January 6 – This morning our group of 5 intrepid birders, plus guide Chris Charlesworth, gathered in Kelowna. It was cloudy and cold (-11 degrees Celsius) when we started, but after all this is a ‘Winter Tour’, so what else would one expect? Dressed up like a group of ‘snowmen’ covered in layers of clothing, we waddled down the path at our first stop of the trip along Mission Creek in Kelowna. We searched for a roosting Western Screech-Owl, but
the bird had unfortunately chosen an alternate roost site on this day. All was not lost however and we did see some nice birds, the best of which were a male Pileated Woodpecker whacking away on a large cottonwood tree and an American Dipper plunging into the frigid waters of the creek. Several Common Goldeneye also foraged in the creek, and near the parking area a group of 300 or so Bohemian Waxwings made quite a racket.
We then began the journey up Highway 33, pausing along old Joe Rich Road where highlights included the first of many Rough-legged Hawks for the tour, as well as an obliging Townsend’s Solitaire. A group of 22 Mourning Doves were tallied as they snoozed in trees at the edge of an old gravel pit. Next stop was at Pyman Road, where open grasslands provided quite a nice assortment of raptors. Several more Rough-legged Hawks were found here including an adult dark-morph individual. Two adult Golden Eagles, and several Bald Eagles sat on a hillside
as we watched them through the scope. Our best find here at Pyman Road however was a flock of a dozen Gray-crowned Rosy Finches, including 11 coastal ‘Hepburn’s’ race birds and a single interior race bird.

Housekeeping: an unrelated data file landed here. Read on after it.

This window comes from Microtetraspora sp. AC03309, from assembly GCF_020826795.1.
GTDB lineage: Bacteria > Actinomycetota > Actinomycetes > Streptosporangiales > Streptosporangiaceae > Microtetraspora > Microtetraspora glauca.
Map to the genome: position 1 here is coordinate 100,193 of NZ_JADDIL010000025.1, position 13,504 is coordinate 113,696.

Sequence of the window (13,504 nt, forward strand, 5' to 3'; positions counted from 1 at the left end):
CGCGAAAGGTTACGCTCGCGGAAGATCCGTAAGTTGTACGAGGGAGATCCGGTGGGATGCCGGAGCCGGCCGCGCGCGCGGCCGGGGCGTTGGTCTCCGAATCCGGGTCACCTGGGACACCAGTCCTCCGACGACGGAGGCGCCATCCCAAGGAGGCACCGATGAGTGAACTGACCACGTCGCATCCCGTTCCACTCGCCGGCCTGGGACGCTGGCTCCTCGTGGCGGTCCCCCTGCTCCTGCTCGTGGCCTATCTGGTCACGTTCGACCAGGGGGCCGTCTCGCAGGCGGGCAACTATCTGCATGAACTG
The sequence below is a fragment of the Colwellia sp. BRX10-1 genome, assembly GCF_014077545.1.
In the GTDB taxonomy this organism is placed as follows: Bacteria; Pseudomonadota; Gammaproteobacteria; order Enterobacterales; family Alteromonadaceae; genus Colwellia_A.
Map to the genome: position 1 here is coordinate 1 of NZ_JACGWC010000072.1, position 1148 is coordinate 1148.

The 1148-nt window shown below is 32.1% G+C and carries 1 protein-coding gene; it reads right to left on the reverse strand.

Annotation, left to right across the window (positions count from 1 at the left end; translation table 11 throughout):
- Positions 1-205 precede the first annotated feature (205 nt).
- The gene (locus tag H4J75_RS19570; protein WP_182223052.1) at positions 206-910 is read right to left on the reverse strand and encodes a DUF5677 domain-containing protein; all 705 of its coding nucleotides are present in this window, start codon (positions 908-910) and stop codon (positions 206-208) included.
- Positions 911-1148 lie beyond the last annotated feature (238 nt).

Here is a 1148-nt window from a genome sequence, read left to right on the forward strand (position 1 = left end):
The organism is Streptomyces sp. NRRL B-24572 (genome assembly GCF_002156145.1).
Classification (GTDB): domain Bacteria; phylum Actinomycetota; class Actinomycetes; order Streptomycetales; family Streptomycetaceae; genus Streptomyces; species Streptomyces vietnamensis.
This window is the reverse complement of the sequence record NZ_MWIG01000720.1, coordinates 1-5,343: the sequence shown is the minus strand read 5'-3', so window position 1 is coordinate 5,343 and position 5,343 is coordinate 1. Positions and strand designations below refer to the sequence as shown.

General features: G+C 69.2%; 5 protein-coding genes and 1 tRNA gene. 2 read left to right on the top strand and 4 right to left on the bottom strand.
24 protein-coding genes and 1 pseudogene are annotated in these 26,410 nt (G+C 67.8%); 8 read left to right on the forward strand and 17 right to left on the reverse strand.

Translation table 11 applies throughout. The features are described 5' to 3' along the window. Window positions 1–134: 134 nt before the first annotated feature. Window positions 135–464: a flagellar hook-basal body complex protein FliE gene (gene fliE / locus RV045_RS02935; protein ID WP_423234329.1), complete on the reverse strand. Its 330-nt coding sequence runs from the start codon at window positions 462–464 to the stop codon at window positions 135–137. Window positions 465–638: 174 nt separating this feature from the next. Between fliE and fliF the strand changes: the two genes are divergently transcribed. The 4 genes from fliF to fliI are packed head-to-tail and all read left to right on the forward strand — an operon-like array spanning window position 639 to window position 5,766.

We traded the grasslands in for the coniferous forests in the Goudie Road / Sun Valley Road areas, east of Kelowna. Here, we found a flock of mixed Mountain and Black-capped chickadees, Red-breasted Nuthatches, Red Crossbills, Steller’s Jays and a single Gray Jay.
Along nearby Philpott Road we had good views of a Brown Creeper, our only one for the tour, and along Three Forks Road we enjoyed watching a male Varied Thrush as he foraged
on a patch of open ground beneath the trees. Our final stop in the Joe Rich area was at Foolhen Road where Michelle found a group of Chestnut-backed Chickadees, with about 5 birds present.
With high hopes of finding our 4th species of chickadee for the day we headed for Big White Ski Village where Boreal Chickadees can sometimes be found. We spent most of our time watching a feeder at Big White where 10 or so Mountain Chickadees were coming in, but no Boreals could be found. All was not lost, as we had looks at a lovely pair of Pine Grosbeaks here, our only for the tour. On our way up another highlight, a Marten dashed across the road in front of us. We returned to Kelowna and made a final stop at Scenic Canyon where we were serenaded by a pair of hooting Great Horned Owls, a fine ending to the day. We enjoyed dinner at White Spot and after running through the species list we had seen about 35 species this day.
January 7 – Our first stop this frigid morning was at the Kelowna Yacht Club on the shores of Okanagan Lake. Quite an assortment of species greeted us here, including a variety of waterfowl; Ring-necked Duck, Greater Scaup, Mallard, American Wigeon, Common Merganser, Hooded Merganser, Gadwall and Bufflehead to be exact. Pied-billed and Horned grebes were seen, but best of all a single Western grebe was noted here. Gulls were numerous, and amongst the usual Ring-billed, Herring and Glaucous-winged gulls we had a second year Thayer’s Gull.